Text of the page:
Cue Homer Simpson.

Bernays was a nephew of Sigmund Freud, and his remarkable marketing insight allowed him to successfully pitch smoking cigarettes to American women as patriotic. At the height of the Cold War his campaign on behalf of the United Fruit Company’s Chiquita banana brand led to the overthrow of the democratically elected Guatemalan government. No surprise, then, that when he focused then new marketing techniques on the task for his client he successfully switched on the bacon for breakfast gene that had begun to dim.

Pass the pork.

the 1st amendment, defined

Designer, CEO Team Up to Deliver A Powerful Political Statement to Nation

In today’s hypercharged political atmosphere there’s a lot of talk, often uninformed, about the Constitution’s Bill of Rights and what the First Amendment means, depending on the point being conveyed.

One citizen’s bold response to the Republican’s damaged nominee for President.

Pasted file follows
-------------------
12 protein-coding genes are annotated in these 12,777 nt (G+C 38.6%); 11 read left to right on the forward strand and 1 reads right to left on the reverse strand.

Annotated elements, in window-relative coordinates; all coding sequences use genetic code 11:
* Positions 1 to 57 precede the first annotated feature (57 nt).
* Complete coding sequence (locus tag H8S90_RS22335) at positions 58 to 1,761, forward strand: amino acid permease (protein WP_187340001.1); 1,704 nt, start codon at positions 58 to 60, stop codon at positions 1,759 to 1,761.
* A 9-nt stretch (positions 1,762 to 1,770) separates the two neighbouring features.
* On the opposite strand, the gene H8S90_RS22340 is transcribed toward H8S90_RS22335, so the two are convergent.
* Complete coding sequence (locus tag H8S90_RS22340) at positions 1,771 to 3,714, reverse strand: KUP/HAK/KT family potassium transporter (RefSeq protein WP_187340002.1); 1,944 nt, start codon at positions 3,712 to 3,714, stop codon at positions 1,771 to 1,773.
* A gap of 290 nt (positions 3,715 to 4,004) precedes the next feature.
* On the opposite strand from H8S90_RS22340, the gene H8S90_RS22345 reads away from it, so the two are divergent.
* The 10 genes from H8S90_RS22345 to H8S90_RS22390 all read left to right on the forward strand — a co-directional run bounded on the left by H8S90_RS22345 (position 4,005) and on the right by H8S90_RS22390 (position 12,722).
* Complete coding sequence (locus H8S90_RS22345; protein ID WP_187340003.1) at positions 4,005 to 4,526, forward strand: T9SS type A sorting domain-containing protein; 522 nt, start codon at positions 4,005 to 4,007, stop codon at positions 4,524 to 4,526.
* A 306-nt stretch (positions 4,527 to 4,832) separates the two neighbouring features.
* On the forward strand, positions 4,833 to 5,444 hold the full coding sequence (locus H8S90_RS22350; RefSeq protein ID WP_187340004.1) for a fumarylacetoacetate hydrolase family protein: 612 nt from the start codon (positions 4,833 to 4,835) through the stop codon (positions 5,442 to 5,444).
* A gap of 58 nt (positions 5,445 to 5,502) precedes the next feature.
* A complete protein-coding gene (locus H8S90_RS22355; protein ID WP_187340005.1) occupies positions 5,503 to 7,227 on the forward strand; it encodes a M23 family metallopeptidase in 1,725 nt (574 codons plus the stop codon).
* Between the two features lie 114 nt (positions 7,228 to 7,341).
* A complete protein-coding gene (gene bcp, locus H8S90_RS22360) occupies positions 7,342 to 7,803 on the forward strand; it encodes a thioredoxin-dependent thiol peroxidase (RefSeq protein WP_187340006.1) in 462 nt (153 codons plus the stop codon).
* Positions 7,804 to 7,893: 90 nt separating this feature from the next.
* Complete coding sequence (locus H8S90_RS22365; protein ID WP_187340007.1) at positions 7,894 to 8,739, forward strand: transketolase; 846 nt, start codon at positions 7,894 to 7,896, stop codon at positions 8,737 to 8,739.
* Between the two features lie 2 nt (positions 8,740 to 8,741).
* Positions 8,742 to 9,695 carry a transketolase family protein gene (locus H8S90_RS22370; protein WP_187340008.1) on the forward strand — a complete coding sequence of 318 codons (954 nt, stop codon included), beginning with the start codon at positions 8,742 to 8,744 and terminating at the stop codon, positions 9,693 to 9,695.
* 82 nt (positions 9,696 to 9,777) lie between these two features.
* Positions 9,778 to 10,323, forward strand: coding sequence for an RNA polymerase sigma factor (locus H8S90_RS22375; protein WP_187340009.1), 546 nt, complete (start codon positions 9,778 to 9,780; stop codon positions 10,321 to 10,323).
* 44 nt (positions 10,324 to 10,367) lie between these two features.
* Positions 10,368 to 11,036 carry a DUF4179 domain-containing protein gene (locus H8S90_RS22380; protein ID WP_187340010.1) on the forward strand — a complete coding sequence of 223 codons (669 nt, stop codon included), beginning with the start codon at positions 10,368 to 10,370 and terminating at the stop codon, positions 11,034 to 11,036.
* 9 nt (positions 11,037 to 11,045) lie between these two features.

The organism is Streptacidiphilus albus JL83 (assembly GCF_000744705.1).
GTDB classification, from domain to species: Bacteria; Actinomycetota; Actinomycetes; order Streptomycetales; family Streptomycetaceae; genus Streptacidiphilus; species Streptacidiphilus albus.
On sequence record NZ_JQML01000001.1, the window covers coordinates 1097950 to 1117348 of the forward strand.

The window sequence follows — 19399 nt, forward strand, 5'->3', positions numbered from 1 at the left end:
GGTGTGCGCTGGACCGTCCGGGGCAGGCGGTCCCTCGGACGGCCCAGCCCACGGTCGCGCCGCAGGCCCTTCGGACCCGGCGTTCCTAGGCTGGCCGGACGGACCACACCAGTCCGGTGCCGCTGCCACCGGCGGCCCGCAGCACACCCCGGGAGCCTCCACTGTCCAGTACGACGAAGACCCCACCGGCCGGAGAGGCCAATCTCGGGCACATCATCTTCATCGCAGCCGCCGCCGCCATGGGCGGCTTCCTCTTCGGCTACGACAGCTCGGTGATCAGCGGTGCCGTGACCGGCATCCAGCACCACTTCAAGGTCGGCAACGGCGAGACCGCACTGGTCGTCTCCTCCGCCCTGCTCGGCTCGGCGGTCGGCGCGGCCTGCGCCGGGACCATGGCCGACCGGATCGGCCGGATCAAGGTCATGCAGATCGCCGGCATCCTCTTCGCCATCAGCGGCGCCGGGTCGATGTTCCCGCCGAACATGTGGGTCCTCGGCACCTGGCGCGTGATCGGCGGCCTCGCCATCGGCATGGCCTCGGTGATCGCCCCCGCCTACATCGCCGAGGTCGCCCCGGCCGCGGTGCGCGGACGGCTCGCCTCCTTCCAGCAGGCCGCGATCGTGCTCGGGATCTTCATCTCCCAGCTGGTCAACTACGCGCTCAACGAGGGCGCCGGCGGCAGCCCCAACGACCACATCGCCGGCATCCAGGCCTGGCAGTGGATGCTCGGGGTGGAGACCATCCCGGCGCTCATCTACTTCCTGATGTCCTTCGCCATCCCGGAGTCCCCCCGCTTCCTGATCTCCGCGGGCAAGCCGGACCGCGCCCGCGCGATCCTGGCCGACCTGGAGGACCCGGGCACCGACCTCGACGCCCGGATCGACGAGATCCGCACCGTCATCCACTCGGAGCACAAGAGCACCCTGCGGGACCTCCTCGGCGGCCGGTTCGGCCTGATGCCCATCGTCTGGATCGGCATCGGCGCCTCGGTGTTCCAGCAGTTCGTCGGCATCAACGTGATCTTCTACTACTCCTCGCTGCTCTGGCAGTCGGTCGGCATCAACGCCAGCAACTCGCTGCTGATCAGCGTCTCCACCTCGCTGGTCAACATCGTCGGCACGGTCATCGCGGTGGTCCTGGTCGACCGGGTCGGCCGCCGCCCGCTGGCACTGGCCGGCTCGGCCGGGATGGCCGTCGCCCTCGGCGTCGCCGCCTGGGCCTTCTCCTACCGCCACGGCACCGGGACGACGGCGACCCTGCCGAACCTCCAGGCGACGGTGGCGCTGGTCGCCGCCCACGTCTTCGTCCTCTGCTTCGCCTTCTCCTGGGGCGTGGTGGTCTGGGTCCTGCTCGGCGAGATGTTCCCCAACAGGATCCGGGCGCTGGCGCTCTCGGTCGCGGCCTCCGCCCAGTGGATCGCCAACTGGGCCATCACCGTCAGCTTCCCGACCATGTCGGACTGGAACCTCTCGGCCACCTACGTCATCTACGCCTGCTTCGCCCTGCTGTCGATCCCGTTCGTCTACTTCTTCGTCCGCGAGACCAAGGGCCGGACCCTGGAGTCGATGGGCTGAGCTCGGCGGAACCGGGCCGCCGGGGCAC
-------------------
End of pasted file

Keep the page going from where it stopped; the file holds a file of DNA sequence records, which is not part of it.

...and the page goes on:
This is an example of civics and citizenship that combines freedom of speech and freedom of the press in an elegantly crafted statement regarding the Republican party’s 2016 nominee for President of the United States. An important component in the process was the cleanly Spartan design of the full page advertorial.

Agree or not, this private citizen took the time, and wrote a very sizeable check, to participate in a thoughtful, non-commercial attempt to influence public opinion.

ubm shuts down dealernews

ubm-advanstar-2015-12-18-at-9.02.51-AM.png

Five Decades of Dealernews Now History

In a stunning announcement that dropped December 16, Jim Savas, VP/GM of automotive at media conglomerate UBM Advanstar, announced the immediate end of Dealernews as of December 23, 2015.

After initially making the case for a robust online presence, well supported by more than respectable metrics, Mr. Savas then set January 1, 2016, as the cessation of Dealernews in print, on the web, and across all digital channels.

As of December 18, there was no mention on either Twitter or Facebook of the decision to shut down what many in the powersports industry considered the Gray Lady of motorcycle aftermarket B2B publishing. Continue reading

defining the retail user experience

calling customer service

The Retail Chain’s Weakest Link